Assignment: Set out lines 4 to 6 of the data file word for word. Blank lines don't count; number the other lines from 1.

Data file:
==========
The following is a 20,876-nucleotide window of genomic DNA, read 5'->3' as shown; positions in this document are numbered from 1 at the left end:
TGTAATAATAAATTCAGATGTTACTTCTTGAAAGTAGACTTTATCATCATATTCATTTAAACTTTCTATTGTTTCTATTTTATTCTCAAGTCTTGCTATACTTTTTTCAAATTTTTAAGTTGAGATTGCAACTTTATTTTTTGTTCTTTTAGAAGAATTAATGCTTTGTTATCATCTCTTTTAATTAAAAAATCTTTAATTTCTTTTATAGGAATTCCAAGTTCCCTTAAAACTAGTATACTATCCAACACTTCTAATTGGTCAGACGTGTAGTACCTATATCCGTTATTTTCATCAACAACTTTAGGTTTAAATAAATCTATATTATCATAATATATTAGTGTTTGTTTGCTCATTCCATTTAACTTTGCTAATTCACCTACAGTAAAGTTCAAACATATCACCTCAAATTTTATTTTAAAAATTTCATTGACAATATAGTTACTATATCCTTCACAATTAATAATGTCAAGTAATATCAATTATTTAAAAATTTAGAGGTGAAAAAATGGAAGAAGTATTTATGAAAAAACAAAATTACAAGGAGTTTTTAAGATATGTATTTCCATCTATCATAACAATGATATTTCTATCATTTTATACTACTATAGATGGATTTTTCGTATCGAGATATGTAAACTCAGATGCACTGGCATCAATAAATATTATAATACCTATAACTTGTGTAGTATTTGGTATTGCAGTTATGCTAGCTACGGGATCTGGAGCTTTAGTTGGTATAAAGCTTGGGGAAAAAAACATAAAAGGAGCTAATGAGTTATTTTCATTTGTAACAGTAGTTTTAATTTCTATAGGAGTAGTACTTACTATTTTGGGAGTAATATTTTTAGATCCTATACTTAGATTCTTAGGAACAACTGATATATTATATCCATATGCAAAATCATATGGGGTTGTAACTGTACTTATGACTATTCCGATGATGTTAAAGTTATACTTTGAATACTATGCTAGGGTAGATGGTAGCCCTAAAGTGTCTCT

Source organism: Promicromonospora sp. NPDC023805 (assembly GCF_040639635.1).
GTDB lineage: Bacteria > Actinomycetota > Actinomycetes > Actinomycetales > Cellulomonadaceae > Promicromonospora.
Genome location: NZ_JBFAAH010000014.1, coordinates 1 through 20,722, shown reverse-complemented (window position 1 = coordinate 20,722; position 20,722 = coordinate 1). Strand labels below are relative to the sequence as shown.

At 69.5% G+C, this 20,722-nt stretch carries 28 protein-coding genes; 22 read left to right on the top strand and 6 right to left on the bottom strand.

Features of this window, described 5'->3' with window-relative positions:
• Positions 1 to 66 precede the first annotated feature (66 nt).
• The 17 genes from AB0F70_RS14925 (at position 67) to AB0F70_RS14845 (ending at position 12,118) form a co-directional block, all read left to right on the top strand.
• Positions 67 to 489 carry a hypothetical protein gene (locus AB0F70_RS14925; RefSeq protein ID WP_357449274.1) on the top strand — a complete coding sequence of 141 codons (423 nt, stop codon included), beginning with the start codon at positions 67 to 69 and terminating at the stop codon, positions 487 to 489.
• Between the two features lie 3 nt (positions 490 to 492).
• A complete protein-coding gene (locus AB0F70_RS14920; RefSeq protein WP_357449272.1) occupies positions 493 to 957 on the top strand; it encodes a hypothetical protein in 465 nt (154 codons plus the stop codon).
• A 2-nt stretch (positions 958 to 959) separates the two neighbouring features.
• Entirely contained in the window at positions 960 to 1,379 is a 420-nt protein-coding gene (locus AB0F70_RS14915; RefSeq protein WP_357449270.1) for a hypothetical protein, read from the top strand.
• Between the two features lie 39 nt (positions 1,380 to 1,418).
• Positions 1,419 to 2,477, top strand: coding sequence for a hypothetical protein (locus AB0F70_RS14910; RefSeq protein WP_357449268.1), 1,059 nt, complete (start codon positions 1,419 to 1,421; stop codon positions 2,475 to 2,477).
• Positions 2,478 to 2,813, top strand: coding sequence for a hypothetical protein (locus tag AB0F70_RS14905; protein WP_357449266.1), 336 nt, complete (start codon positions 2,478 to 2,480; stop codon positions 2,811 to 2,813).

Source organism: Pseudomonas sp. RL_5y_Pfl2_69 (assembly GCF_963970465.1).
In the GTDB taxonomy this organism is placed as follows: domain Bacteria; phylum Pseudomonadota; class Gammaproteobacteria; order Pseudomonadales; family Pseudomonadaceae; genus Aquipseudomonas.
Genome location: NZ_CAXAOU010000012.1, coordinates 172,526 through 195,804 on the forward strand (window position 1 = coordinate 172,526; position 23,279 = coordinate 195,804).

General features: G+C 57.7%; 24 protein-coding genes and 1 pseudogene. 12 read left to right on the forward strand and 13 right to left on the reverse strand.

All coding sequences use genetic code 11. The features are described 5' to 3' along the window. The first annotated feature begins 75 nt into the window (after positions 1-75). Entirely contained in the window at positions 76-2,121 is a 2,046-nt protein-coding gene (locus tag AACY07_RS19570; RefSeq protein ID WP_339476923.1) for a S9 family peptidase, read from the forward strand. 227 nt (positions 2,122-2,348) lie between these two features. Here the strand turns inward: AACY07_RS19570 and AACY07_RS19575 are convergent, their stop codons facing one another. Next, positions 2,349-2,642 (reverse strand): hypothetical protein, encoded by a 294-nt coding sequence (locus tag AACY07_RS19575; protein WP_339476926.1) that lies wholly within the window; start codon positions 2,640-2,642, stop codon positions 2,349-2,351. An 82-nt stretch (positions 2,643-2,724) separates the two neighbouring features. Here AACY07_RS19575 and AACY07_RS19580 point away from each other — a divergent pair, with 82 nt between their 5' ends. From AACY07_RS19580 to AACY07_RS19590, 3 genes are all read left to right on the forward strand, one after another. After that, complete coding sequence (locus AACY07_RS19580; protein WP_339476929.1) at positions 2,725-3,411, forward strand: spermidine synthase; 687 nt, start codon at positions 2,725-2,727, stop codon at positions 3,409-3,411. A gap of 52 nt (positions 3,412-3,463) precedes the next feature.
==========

GTDB lineage: Bacteria > Actinomycetota > Actinomycetes > Actinomycetales > Cellulomonadaceae > Promicromonospora.
Genome location: NZ_JBFAAH010000014.1, coordinates 1 through 20,722, shown reverse-complemented (window position 1 = coordinate 20,722; position 20,722 = coordinate 1). Strand labels below are relative to the sequence as shown.

At 69.5% G+C, this 20,722-nt stretch carries 28 protein-coding genes; 22 read left to right on the top strand and 6 right to left on the bottom strand.